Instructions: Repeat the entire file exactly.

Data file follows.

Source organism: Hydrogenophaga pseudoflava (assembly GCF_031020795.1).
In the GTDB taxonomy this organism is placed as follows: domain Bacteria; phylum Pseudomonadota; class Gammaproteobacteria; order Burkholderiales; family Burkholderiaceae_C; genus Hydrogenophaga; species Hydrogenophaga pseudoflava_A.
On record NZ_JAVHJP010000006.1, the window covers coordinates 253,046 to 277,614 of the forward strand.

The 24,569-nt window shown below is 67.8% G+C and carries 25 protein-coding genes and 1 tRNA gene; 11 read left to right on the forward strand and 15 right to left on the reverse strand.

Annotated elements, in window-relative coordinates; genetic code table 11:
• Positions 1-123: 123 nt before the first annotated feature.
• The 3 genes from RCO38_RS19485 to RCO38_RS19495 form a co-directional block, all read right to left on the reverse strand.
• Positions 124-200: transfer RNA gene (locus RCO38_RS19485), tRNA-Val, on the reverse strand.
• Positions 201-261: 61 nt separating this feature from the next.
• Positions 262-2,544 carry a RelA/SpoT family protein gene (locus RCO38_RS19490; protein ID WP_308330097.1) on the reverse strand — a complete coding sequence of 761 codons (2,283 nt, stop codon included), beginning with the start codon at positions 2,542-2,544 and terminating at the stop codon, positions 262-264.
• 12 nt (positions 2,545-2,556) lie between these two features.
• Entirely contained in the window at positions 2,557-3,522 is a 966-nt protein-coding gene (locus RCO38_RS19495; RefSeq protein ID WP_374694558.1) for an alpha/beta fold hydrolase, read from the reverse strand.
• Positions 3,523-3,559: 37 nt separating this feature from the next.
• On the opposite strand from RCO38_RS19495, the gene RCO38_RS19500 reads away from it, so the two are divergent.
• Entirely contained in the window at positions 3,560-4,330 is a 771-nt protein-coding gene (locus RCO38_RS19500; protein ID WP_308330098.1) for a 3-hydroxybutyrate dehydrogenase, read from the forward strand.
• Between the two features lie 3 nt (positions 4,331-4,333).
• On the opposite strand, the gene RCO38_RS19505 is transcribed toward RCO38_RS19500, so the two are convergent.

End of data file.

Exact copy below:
Source organism: Hydrogenophaga pseudoflava (assembly GCF_031020795.1).
In the GTDB taxonomy this organism is placed as follows: domain Bacteria; phylum Pseudomonadota; class Gammaproteobacteria; order Burkholderiales; family Burkholderiaceae_C; genus Hydrogenophaga; species Hydrogenophaga pseudoflava_A.
On record NZ_JAVHJP010000006.1, the window covers coordinates 253,046 to 277,614 of the forward strand.

The 24,569-nt window shown below is 67.8% G+C and carries 25 protein-coding genes and 1 tRNA gene; 11 read left to right on the forward strand and 15 right to left on the reverse strand.

Annotated elements, in window-relative coordinates; genetic code table 11:
• Positions 1-123: 123 nt before the first annotated feature.
• The 3 genes from RCO38_RS19485 to RCO38_RS19495 form a co-directional block, all read right to left on the reverse strand.
• Positions 124-200: transfer RNA gene (locus RCO38_RS19485), tRNA-Val, on the reverse strand.
• Positions 201-261: 61 nt separating this feature from the next.
• Positions 262-2,544 carry a RelA/SpoT family protein gene (locus RCO38_RS19490; protein ID WP_308330097.1) on the reverse strand — a complete coding sequence of 761 codons (2,283 nt, stop codon included), beginning with the start codon at positions 2,542-2,544 and terminating at the stop codon, positions 262-264.
• 12 nt (positions 2,545-2,556) lie between these two features.
• Entirely contained in the window at positions 2,557-3,522 is a 966-nt protein-coding gene (locus RCO38_RS19495; RefSeq protein ID WP_374694558.1) for an alpha/beta fold hydrolase, read from the reverse strand.
• Positions 3,523-3,559: 37 nt separating this feature from the next.
• On the opposite strand from RCO38_RS19495, the gene RCO38_RS19500 reads away from it, so the two are divergent.
• Entirely contained in the window at positions 3,560-4,330 is a 771-nt protein-coding gene (locus RCO38_RS19500; protein ID WP_308330098.1) for a 3-hydroxybutyrate dehydrogenase, read from the forward strand.
• Between the two features lie 3 nt (positions 4,331-4,333).
• On the opposite strand, the gene RCO38_RS19505 is transcribed toward RCO38_RS19500, so the two are convergent.